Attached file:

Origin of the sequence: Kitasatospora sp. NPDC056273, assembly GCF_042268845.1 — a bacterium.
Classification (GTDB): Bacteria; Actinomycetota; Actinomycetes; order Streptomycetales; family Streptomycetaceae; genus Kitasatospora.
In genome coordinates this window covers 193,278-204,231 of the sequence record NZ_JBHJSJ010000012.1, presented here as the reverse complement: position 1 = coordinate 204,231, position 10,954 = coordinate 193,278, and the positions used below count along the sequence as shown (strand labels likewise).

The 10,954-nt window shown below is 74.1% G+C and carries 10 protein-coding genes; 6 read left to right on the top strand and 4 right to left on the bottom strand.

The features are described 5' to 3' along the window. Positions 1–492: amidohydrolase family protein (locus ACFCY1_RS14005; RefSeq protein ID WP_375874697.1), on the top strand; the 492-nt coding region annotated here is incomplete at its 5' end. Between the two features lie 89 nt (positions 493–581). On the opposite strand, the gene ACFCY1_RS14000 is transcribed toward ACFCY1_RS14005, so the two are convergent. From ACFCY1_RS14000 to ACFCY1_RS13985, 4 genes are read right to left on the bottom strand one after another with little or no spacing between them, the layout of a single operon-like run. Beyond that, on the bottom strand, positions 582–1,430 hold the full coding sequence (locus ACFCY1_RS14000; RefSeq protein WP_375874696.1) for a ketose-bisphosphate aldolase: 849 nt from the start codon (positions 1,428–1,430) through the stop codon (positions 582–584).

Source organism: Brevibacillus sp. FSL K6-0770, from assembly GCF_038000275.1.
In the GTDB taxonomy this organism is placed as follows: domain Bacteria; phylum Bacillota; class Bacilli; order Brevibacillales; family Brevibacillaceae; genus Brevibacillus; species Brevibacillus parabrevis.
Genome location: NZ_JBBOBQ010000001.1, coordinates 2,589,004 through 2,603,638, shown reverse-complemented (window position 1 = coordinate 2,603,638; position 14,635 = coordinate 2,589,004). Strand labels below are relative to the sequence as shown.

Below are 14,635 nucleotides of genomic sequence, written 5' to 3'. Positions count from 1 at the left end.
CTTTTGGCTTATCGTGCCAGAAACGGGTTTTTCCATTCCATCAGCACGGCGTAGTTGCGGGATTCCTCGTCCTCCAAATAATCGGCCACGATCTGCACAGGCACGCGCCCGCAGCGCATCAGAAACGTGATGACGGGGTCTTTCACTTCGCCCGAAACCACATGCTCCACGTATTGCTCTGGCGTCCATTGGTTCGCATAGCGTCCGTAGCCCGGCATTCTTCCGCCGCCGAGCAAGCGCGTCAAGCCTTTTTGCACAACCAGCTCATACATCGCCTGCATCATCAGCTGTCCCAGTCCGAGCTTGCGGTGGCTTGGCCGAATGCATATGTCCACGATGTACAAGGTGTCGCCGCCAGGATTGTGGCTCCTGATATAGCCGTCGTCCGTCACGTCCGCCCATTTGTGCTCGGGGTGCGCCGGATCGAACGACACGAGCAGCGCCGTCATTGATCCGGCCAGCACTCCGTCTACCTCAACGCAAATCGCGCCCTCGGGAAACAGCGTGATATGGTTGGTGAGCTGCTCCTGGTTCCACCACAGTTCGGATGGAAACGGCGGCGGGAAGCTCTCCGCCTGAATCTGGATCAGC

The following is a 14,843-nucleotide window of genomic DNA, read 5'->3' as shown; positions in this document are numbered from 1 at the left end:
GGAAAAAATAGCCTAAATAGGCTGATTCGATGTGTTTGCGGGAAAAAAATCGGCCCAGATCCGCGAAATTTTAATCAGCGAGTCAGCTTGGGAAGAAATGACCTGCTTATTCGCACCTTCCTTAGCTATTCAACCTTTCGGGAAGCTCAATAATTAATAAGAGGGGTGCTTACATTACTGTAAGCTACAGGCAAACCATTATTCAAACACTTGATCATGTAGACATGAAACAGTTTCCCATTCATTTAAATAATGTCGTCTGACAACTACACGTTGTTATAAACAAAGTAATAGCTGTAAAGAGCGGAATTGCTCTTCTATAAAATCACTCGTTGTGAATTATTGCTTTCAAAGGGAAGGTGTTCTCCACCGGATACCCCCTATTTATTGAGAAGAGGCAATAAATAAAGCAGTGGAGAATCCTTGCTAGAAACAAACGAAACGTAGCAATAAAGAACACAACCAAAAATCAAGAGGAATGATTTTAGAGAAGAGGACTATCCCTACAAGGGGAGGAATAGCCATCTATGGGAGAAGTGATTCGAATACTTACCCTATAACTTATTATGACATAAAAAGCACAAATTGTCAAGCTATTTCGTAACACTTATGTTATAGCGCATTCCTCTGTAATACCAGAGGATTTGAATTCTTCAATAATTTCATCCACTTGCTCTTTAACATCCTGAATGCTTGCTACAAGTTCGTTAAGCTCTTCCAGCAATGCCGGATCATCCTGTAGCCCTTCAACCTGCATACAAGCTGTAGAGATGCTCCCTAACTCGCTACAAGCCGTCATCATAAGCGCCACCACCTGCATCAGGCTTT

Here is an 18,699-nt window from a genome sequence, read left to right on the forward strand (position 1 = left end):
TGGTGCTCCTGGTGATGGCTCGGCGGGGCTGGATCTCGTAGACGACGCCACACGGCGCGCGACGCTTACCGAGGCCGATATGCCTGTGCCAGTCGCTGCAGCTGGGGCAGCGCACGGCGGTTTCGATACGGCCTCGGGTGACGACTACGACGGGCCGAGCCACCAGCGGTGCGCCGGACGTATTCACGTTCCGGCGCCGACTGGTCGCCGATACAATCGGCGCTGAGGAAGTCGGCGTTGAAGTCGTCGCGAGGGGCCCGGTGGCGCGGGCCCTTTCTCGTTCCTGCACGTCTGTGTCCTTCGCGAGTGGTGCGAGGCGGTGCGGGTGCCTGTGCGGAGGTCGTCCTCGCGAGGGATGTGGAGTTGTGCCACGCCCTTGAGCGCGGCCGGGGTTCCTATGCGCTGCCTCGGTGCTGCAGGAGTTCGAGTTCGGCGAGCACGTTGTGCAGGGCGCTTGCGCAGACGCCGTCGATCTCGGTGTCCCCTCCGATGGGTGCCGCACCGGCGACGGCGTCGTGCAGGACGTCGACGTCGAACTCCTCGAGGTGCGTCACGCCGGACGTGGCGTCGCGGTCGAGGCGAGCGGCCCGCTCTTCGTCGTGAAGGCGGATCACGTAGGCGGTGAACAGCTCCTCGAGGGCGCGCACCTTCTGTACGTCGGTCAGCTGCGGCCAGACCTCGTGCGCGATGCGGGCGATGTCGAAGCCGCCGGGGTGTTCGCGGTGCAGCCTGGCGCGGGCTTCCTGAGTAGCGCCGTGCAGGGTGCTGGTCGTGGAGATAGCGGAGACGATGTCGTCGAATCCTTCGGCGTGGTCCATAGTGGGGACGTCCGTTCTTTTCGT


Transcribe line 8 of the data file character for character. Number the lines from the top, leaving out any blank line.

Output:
Genome location: NZ_JBBOBQ010000001.1, coordinates 2,589,004 through 2,603,638, shown reverse-complemented (window position 1 = coordinate 2,603,638; position 14,635 = coordinate 2,589,004). Strand labels below are relative to the sequence as shown.